Beatrice caterpillared her way through life,
cocooned away in a dune shack
on Provincetown’s National Sea Shore.
Aware of her eccentricities,
town criers and town folk alike
let her live her reclusive life.
In the summer of nineteen seventy-nine
crowds gathered outside the Lobster Pot,
salivating at the new restaurant in town.
Suddenly, mouths agape,
they gawked at the brightly clad gal
who fluttered out its door.
Dressed in beaded striped chemise
gauzy wings mysteriously attached,
she looked vaguely familiar.
She smiled tossing menus to the crowd,
sand clinging to ginger ringlets,
long eyelashes and sunburned knees.
Beatrice had left the beach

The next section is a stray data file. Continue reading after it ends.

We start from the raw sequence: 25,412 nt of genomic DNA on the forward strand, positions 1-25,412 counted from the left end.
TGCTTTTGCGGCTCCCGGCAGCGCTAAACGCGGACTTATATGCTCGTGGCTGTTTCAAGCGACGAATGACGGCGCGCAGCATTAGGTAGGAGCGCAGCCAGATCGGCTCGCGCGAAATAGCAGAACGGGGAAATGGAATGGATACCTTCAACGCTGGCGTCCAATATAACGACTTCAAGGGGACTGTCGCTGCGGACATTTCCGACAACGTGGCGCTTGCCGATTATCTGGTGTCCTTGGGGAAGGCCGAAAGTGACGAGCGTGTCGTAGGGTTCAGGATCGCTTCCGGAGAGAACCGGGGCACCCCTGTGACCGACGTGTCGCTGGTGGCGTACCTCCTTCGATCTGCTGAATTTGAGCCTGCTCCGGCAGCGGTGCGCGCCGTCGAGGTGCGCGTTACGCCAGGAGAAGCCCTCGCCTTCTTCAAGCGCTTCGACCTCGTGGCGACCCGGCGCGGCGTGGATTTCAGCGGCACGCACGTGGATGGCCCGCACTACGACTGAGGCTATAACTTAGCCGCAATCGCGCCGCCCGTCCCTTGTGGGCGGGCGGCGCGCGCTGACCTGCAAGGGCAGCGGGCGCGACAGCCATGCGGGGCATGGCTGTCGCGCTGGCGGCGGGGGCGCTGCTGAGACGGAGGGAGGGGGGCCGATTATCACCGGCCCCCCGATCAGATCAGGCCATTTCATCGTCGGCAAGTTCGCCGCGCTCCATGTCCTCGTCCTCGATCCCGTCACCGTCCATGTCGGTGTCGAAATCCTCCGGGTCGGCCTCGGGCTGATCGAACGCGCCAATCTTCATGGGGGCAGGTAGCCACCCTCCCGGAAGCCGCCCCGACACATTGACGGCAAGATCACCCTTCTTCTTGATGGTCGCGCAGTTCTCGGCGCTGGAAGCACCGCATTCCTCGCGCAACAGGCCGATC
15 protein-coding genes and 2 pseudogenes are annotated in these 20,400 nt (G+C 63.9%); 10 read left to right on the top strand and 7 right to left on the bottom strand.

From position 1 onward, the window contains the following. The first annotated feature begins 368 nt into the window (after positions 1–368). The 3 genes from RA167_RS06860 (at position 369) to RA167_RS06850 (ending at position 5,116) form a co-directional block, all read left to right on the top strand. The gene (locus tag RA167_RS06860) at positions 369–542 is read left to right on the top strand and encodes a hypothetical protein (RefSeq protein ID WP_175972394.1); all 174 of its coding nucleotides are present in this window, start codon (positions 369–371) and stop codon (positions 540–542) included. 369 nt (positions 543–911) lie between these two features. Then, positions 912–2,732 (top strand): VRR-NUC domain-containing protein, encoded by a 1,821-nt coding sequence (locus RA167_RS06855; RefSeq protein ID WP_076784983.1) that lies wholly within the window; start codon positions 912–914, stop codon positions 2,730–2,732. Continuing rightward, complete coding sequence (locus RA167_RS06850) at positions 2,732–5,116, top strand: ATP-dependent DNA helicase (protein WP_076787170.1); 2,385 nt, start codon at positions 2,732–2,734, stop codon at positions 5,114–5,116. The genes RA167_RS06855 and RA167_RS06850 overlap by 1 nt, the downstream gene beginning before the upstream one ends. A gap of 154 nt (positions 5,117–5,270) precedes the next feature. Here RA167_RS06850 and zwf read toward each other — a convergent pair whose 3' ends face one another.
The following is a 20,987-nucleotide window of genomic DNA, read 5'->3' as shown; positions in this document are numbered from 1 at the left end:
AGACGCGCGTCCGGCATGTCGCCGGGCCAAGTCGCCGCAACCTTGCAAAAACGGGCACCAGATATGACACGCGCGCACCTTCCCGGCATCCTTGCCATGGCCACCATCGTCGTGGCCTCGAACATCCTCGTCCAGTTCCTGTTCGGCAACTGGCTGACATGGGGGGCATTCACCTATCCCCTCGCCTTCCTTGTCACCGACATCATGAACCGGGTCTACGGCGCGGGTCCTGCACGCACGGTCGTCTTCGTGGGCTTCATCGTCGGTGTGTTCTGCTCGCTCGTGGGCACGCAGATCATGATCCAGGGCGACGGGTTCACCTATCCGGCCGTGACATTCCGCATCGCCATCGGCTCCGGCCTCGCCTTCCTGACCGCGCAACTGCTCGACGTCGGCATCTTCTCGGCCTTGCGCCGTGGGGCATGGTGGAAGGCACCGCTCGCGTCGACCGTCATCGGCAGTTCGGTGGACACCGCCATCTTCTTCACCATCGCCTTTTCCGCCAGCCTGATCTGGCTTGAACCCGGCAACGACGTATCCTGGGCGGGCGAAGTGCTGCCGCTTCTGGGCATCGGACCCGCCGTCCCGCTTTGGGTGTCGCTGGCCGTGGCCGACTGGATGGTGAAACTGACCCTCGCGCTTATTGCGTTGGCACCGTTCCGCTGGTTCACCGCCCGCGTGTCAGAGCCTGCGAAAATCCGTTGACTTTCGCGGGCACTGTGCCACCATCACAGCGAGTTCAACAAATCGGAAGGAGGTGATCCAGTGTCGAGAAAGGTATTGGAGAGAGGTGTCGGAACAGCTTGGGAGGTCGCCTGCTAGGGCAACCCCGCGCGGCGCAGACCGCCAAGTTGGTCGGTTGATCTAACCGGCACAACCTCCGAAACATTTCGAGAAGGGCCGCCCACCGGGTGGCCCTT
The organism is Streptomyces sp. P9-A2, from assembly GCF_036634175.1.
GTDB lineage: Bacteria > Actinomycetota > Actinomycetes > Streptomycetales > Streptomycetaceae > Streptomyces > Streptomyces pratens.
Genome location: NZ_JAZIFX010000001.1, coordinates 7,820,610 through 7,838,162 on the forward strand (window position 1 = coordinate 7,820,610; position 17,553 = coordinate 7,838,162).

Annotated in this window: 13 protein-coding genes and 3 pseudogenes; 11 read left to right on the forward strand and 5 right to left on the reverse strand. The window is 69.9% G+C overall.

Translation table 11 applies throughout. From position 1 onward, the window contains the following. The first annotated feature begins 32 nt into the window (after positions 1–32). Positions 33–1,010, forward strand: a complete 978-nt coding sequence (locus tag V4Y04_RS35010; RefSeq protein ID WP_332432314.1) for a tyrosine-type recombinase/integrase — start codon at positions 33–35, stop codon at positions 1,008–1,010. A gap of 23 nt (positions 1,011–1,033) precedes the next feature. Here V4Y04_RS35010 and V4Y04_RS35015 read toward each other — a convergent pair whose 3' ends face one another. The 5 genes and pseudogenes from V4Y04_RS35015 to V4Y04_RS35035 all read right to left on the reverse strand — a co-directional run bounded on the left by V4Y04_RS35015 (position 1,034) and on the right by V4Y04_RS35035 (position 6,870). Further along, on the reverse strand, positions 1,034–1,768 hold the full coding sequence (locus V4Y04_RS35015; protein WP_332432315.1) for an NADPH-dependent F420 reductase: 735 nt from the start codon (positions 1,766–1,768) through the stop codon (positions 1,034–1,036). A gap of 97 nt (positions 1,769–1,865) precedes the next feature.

and butterflied her way into town.
Written for dVerse, the virtual pub for poets around the globe. Today Sarah asks us to write a poem in which we verbify an animal or two. Among the examples she gives are dogging someone’s footsteps and badgering someone. She provides us with a list of animals to verbify, or we may choose our own. I chose the caterpillar and butterfly.
Photo is from one of our many annual two-week stays in Provincetown, on the very tip of Cape Cod. The “sandgrains of truth” in this tall tale of a poem are 1) the Lobster Pot first opened in Provincetown in 1979; and 2) there are indeed dune shacks on the National Seashore in Provincetown. People still use them today and they are considered by many as historical treasures. At different times, Jackson Pollock, E.E.Cummings, Norman Mailer, Jack Kerouac and Tennessee Williams lived in them.